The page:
James Byrne, Joe Byrne, Gary Somerville and Hamish Macdonald
A large fleet of North Korean cargo ships continues to deliver coal to China in contravention of UN Security Council resolutions, in what appears to be a large-scale, coordinated effort to evade sanctions imposed on the country over its nuclear weapons and ballistic missile programmes.
While the initial furore seems to have abated after the US killing of Major General Qassem Soleimani, the head of Iran's elite Islamic Revolutionary Guard Corps Quds Force, the ripple effects will continue to spread across the region.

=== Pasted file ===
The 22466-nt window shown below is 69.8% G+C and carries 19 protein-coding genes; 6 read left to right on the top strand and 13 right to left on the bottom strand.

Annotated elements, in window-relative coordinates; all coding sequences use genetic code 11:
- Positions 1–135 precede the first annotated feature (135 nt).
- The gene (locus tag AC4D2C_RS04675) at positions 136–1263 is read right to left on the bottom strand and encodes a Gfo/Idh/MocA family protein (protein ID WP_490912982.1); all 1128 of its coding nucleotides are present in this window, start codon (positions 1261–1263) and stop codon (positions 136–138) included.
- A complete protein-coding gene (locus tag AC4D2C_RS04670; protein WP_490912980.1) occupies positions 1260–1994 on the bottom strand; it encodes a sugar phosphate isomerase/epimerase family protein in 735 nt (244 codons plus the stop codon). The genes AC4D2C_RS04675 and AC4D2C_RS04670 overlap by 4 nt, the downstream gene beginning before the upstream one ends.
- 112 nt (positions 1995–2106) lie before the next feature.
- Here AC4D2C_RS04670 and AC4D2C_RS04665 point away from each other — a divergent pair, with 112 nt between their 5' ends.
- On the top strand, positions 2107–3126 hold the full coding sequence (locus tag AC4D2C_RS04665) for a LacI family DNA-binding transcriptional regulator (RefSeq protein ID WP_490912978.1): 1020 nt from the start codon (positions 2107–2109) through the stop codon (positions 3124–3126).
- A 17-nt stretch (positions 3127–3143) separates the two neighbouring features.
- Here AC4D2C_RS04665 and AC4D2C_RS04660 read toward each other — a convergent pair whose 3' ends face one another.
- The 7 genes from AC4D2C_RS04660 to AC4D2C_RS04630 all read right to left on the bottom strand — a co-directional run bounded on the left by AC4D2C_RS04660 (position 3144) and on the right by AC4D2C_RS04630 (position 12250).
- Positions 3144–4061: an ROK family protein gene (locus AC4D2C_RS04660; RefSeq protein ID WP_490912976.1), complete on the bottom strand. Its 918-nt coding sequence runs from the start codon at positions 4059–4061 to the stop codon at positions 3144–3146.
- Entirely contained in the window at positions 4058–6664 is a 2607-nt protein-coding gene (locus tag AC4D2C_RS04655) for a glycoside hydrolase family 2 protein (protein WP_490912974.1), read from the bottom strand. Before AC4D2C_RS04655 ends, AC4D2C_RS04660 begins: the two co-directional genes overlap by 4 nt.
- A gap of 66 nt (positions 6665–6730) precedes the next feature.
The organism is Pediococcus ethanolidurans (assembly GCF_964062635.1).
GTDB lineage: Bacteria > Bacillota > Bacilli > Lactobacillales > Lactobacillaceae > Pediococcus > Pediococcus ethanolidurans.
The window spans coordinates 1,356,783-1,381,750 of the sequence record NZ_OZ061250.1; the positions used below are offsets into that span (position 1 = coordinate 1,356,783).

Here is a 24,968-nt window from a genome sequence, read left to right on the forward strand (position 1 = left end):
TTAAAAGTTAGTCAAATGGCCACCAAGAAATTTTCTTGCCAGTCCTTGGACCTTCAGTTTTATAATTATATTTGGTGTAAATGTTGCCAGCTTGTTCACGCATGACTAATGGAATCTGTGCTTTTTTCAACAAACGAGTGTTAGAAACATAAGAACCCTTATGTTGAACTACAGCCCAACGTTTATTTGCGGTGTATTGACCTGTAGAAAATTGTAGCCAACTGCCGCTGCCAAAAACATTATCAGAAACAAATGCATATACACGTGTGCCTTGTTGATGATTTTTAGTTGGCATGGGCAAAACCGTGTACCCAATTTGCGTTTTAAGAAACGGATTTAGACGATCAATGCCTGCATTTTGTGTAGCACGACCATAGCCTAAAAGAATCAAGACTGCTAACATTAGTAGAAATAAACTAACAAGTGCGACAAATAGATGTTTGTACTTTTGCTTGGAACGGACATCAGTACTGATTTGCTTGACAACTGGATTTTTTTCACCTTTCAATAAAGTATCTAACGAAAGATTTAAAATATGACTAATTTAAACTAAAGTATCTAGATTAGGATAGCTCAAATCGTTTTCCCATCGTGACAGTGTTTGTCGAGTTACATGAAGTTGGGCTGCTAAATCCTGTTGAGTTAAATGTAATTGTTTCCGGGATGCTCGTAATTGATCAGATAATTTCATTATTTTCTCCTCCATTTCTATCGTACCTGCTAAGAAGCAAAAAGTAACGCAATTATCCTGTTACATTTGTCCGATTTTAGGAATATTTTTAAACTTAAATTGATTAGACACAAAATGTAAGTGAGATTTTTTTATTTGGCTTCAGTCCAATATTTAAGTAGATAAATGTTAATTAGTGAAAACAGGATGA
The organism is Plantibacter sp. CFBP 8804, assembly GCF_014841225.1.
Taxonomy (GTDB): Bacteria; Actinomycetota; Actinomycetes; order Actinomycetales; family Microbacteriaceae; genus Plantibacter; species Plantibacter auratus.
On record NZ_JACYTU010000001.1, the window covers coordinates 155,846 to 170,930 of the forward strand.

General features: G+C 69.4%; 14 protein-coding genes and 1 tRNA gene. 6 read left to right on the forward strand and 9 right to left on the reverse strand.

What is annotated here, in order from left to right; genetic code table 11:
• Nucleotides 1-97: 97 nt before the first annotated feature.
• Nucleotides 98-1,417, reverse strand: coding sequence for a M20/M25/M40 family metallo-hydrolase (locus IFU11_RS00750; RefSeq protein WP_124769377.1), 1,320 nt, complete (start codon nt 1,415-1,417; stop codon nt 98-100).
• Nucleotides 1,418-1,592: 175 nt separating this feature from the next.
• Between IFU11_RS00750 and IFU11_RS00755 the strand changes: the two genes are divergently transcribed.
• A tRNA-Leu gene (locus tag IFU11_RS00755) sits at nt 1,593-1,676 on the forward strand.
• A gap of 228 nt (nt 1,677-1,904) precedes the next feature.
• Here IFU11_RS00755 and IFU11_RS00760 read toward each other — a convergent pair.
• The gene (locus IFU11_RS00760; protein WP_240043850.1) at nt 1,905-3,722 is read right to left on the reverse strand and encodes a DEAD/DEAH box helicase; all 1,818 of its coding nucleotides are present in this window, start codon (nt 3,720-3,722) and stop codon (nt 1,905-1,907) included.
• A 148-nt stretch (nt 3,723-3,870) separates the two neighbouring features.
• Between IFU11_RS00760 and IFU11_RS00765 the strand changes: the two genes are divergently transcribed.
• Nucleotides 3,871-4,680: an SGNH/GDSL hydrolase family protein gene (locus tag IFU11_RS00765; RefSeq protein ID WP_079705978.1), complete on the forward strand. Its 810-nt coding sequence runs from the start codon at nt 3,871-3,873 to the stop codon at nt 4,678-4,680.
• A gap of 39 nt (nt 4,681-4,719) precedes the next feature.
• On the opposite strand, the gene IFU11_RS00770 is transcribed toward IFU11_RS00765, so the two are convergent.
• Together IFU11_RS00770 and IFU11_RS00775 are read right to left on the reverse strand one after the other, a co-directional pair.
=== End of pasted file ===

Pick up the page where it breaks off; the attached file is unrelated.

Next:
For the first time since the late 1970s, Iran has hit directly at US military targets, and fully admitted its responsibility. But the real imponderable is Iran’s behaviour in the Gulf in the months to come
On 4 July, North Korea successfully tested its first intercontinental ballistic missile. While the options for responding to this test remain the same (sanctions and economic pressures, formal negotiations, military action and deterrence), the mix and calibration of these tools need to change.
Despite all parties to the Joint Comprehensive Plan of Action complying with its obligations, Iran’s reintegration into the global economy is fraught with problems. A further factor is a differing attitude to the agreement’s implementation between the US and the EU.